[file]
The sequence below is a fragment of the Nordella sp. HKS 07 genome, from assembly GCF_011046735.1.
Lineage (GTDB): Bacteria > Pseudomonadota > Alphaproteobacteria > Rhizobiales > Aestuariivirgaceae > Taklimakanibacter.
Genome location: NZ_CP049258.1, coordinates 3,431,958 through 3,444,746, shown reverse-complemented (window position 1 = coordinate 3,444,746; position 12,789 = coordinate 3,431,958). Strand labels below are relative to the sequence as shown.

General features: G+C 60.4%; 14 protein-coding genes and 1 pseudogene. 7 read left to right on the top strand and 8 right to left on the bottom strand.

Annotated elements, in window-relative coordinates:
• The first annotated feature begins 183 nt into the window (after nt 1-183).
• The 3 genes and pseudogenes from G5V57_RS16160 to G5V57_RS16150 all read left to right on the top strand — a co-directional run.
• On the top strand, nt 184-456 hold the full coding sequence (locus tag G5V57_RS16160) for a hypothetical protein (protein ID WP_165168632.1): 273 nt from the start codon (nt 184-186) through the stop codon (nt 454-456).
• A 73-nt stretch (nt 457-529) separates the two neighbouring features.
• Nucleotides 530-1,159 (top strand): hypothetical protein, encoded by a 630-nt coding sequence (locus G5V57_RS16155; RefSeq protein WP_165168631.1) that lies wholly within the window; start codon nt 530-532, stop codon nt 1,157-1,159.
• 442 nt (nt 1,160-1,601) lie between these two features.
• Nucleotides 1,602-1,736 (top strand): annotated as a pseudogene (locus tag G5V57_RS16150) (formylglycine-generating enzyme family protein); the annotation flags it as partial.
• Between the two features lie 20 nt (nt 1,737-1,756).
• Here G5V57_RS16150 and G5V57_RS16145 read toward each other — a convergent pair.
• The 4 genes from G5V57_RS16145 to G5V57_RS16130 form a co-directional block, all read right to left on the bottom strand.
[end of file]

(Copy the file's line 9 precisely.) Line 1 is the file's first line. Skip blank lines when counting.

• A 73-nt stretch (nt 457-529) separates the two neighbouring features.